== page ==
As summer draws to a close, many of us can look back on vacations filled with road trips, adventures, and scenery of all kinds. While traveling just before the Labor Day holiday, albeit for work, I was greeted on a highway in Minneapolis by a gigantic billboard that read “Plastic Recycling is a Myth” . As someone who spends a significant portion of his time discussing the merits of recycling, having publicly testified to the need to greatly expand recycling in America, I couldn’t help but take serious offense.
I might have expected such a “public” message to be endorsed by one of the usual suspects, like Greenpeace, which uses these types of claims to raise money through reactions to buzzwords similar. This fictitious exclamation happens to have been provided by a private company trying to sell its products in reusable plastic containers.
Here’s a slogan you’ll hear regularly in our industry: we love plastic; we hate plastic waste. To that end, we applaud the reuse and recycling of all plastics. There’s a reason ‘reuse’ is an important part of ‘reduce, reuse and recycle’, and we encourage people to reuse products wherever possible. But to simply tell people through the equivalent of highway tweets that recycling is “wrong” is simply environmentally irresponsible, and doing it for tax profit is unconscionable. It’s a lie that undermines the system. And so, this is where the road, or in this case the roadside, took the environmental discussion.
The plastics industry has invested billions of dollars in recycling technology with the goal of increasing recycling rates with billions more announced. Getting recyclable materials to the right place is key to increasing the overall amount of materials we recycle. As a country, we have slept behind the wheel for too long as we exported too much of our recyclables to foreign countries. Meanwhile, we haven’t modernized our recycling infrastructure enough to keep up with the incredible innovations in products and packaging. Now we have to catch up.
The good news is that we recycle billions of pounds of plastic every year and that number is only growing. If you had ever been inside a real recycling plant and seen the process up close, you would realize the possibilities before us if our company is ready to take the next step and recycle any further. The bad news is that the main reason we don’t recycle is the lack of recycling infrastructure: from receptacles to collection to sorting, we are limited in our ability to get materials to where they need to go for be recycled. By working with other industries in the recycling stream, we need to make it easier for consumers to recycle and get more materials to our recyclers and keep this valuable plastic in the economy instead of in a landfill.
Our friends at the Association of Plastics Recyclers) shared a report just a few weeks ago showing recycling rates might not be as low as some would have you believe. In the same report, APR estimates that plastic recycling supports over 200,000 American jobs, which doesn’t strike me as a myth. Additional research, provided by the Environmental Protection Agency, found that in a single year, recycling and reuse activities in the United States accounted for 681,000 jobs and $37.8 billion in wages in addition to 5, $5 billion in tax revenue. I’ve heard tall tales, but I’d say those statistics aren’t one of them.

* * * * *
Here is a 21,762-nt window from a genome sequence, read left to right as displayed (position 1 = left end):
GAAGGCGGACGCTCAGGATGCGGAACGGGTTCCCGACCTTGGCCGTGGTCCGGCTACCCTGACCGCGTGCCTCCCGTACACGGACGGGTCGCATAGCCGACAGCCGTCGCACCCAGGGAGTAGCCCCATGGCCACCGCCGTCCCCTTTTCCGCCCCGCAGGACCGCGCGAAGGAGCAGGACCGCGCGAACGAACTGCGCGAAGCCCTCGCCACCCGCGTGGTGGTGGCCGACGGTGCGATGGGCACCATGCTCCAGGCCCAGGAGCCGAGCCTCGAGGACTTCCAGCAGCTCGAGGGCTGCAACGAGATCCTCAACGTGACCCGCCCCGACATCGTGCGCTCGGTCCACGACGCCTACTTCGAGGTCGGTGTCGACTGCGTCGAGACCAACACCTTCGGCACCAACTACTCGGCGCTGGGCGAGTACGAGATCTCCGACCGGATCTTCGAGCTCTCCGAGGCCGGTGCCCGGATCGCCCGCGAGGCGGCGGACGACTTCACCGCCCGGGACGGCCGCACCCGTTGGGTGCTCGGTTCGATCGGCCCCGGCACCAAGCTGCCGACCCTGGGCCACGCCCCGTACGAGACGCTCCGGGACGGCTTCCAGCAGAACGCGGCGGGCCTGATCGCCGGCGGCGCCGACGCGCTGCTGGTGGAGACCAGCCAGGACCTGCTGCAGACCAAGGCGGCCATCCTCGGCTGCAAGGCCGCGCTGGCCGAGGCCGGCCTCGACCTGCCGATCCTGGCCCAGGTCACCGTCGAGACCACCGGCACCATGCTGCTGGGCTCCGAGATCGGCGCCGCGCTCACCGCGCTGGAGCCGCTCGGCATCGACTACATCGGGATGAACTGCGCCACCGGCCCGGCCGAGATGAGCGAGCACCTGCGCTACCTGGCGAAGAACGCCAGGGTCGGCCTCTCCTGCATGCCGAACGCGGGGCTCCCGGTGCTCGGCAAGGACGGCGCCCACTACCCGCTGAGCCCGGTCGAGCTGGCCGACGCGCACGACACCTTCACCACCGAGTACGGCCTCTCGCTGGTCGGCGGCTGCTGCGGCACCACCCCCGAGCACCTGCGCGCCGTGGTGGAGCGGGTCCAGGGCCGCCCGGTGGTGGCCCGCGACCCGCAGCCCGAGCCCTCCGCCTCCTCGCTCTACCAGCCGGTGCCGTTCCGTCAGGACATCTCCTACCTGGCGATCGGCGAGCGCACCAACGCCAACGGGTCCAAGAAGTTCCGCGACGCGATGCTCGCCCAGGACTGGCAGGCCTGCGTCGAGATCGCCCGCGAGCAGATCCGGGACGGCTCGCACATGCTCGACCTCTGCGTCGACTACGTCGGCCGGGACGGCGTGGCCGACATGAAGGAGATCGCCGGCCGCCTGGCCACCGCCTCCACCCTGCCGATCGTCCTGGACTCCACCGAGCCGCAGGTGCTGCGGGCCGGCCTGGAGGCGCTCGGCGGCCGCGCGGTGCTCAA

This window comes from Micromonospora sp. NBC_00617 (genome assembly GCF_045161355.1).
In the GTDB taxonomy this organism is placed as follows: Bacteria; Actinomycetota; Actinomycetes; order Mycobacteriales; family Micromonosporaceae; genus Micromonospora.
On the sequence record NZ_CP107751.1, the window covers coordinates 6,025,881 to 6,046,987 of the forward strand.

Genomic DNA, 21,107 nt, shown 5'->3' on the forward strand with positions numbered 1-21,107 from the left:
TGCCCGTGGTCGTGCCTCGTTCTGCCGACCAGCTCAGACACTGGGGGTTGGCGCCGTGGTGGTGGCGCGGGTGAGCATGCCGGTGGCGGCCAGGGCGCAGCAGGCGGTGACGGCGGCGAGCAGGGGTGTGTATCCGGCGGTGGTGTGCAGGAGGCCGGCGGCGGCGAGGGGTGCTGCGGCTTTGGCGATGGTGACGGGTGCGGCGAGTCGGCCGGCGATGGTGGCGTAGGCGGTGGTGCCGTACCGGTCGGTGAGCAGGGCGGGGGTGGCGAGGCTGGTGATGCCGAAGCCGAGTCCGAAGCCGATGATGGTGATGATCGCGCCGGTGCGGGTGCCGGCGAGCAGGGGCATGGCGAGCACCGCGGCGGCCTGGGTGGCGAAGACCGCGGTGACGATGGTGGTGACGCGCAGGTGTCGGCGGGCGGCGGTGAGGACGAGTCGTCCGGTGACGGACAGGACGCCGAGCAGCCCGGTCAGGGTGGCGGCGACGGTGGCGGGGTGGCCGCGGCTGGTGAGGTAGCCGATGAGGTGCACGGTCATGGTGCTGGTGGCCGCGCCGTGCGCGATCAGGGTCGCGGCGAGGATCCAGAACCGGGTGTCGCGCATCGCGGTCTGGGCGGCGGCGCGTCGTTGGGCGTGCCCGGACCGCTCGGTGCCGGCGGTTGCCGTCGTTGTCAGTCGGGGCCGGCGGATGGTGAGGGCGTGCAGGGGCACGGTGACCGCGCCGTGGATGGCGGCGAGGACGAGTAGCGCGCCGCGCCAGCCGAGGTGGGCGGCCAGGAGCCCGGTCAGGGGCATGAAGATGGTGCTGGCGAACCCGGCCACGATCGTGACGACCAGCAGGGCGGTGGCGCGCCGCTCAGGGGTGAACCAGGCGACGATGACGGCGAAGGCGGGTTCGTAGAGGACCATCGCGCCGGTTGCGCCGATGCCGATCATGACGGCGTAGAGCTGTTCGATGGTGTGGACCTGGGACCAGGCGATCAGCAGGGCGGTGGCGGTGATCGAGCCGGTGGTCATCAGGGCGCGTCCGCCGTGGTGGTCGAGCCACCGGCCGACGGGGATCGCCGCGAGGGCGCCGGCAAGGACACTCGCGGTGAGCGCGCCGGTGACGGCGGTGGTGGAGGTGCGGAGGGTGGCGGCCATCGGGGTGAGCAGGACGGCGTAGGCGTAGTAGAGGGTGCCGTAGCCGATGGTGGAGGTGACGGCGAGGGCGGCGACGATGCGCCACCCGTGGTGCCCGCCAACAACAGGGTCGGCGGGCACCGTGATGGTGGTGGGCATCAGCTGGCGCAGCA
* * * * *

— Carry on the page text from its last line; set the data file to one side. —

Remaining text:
The onslaught on plastic recycling has really gotten out of control. In fact, just a few years ago, activists who previously touted the need for recycling to combat plastic waste in the environment and landfill diversion shifted the proverbial goals just as new technologies were developed that promise to unlock access to previously difficult-to-recycle waste products. Effective solutions that achieve mutual environmental and economic goals have been replaced by hyperbole and attractive motivators. While the plastic recycling process can, does, and continues to work, misrepresentations and soundbites don’t. Simply put, recycling is real and has already had an impact real impact on solving one of our most important environmental challenges.
American companies recycle 4.8 billion pounds of plastic every year, and we can do better. I’ve seen every step of the recycling process – trust me, this is the real deal. We box recycle and must invest more in the infrastructure needed to make it easier for our communities to achieve the recycling rates that we are capable of. In many cases, the biggest hurdle to recycling more materials is simply placing them in the correct receptacle after use. Now imagine yourself a consumer, finishing a soda (it’s a “pop” in Minnesota.), and, after calling back the billboard, you choose not to recycle, instead of throwing your plastic in the trash and possibly a landfill. How the hell does that help?
If those who want to dispel the essential value of recycling want to debate, let’s do it. Offer real and reasonable solutions and weigh in on the merits of “renew, reuse and recycle” rather than espousing harmful claims on a billboard. In the meantime, let’s stop suggesting that recycling is “a myth”. Such baseless claims only hurt the hundreds of thousands of Americans whose families are supported by the recycling industry and cause damage to our environment. Recycling is real.
Matt Seaholm is President and CEO of the Plastics Industry Association, Washington, the only association that supports the entire plastics supply chain, including recyclers.